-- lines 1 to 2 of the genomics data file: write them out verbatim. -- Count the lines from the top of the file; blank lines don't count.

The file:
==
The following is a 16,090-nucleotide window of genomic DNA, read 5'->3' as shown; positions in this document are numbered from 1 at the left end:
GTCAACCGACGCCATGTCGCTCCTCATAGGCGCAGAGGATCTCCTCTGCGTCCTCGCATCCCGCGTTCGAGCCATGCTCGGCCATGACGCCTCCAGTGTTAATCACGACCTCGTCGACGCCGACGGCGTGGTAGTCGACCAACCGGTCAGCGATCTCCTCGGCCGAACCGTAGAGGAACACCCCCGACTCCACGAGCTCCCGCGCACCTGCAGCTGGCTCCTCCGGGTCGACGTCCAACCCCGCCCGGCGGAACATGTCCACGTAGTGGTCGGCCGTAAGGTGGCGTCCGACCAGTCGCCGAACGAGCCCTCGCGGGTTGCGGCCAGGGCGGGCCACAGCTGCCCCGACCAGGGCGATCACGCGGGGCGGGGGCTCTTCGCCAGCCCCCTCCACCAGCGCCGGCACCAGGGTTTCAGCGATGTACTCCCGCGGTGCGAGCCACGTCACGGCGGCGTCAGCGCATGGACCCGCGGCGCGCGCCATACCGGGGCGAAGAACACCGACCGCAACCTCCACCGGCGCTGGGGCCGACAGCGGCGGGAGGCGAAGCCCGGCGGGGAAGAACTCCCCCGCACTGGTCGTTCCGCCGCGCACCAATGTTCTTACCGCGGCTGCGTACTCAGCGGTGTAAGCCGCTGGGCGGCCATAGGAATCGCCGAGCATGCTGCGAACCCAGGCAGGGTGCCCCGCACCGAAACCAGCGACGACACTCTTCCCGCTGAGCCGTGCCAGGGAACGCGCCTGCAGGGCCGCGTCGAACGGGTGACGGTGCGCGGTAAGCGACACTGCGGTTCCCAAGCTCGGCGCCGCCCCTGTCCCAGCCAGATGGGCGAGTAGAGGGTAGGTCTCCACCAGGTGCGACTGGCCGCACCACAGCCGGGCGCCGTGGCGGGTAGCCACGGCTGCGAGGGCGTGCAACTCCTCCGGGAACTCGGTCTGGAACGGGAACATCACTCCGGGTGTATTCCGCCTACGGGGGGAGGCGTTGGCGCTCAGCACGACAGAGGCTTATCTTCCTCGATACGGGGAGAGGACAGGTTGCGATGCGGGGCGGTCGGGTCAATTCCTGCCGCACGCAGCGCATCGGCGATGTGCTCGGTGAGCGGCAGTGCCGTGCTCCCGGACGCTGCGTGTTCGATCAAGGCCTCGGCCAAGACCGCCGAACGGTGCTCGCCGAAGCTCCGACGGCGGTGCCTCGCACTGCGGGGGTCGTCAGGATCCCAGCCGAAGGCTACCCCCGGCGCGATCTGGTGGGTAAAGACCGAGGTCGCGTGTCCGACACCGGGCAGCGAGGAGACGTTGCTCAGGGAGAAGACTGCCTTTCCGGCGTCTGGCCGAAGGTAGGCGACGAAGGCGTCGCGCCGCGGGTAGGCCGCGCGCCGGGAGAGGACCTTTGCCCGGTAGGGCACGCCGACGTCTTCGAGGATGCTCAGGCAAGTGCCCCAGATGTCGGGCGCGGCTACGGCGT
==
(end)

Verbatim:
The following is a 16,090-nucleotide window of genomic DNA, read 5'->3' as shown; positions in this document are numbered from 1 at the left end:
GTCAACCGACGCCATGTCGCTCCTCATAGGCGCAGAGGATCTCCTCTGCGTCCTCGCATCCCGCGTTCGAGCCATGCTCGGCCATGACGCCTCCAGTGTTAATCACGACCTCGTCGACGCCGACGGCGTGGTAGTCGACCAACCGGTCAGCGATCTCCTCGGCCGAACCGTAGAGGAACACCCCCGACTCCACGAGCTCCCGCGCACCTGCAGCTGGCTCCTCCGGGTCGACGTCCAACCCCGCCCGGCGGAACATGTCCACGTAGTGGTCGGCCGTAAGGTGGCGTCCGACCAGTCGCCGAACGAGCCCTCGCGGGTTGCGGCCAGGGCGGGCCACAGCTGCCCCGACCAGGGCGATCACGCGGGGCGGGGGCTCTTCGCCAGCCCCCTCCACCAGCGCCGGCACCAGGGTTTCAGCGATGTACTCCCGCGGTGCGAGCCACGTCACGGCGGCGTCAGCGCATGGACCCGCGGCGCGCGCCATACCGGGGCGAAGAACACCGACCGCAACCTCCACCGGCGCTGGGGCCGACAGCGGCGGGAGGCGAAGCCCGGCGGGGAAGAACTCCCCCGCACTGGTCGTTCCGCCGCGCACCAATGTTCTTACCGCGGCTGCGTACTCAGCGGTGTAAGCCGCTGGGCGGCCATAGGAATCGCCGAGCATGCTGCGAACCCAGGCAGGGTGCCCCGCACCGAAACCAGCGACGACACTCTTCCCGCTGAGCCGTGCCAGGGAACGCGCCTGCAGGGCCGCGTCGAACGGGTGACGGTGCGCGGTAAGCGACACTGCGGTTCCCAAGCTCGGCGCCGCCCCTGTCCCAGCCAGATGGGCGAGTAGAGGGTAGGTCTCCACCAGGTGCGACTGGCCGCACCACAGCCGGGCGCCGTGGCGGGTAGCCACGGCTGCGAGGGCGTGCAACTCCTCCGGGAACTCGGTCTGGAACGGGAACATCACTCCGGGTGTATTCCGCCTACGGGGGGAGGCGTTGGCGCTCAGCACGACAGAGGCTTATCTTCCTCGATACGGGGAGAGGACAGGTTGCGATGCGGGGCGGTCGGGTCAATTCCTGCCGCACGCAGCGCATCGGCGATGTGCTCGGTGAGCGGCAGTGCCGTGCTCCCGGACGCTGCGTGTTCGATCAAGGCCTCGGCCAAGACCGCCGAACGGTGCTCGCCGAAGCTCCGACGGCGGTGCCTCGCACTGCGGGGGTCGTCAGGATCCCAGCCGAAGGCTACCCCCGGCGCGATCTGGTGGGTAAAGACCGAGGTCGCGTGTCCGACACCGGGCAGCGAGGAGACGTTGCTCAGGGAGAAGACTGCCTTTCCGGCGTCTGGCCGAAGGTAGGCGACGAAGGCGTCGCGCCGCGGGTAGGCCGCGCGCCGGGAGAGGACCTTTGCCCGGTAGGGCACGCCGACGTCTTCGAGGATGCTCAGGCAAGTGCCCCAGATGTCGGGCGCGGCTACGGCGT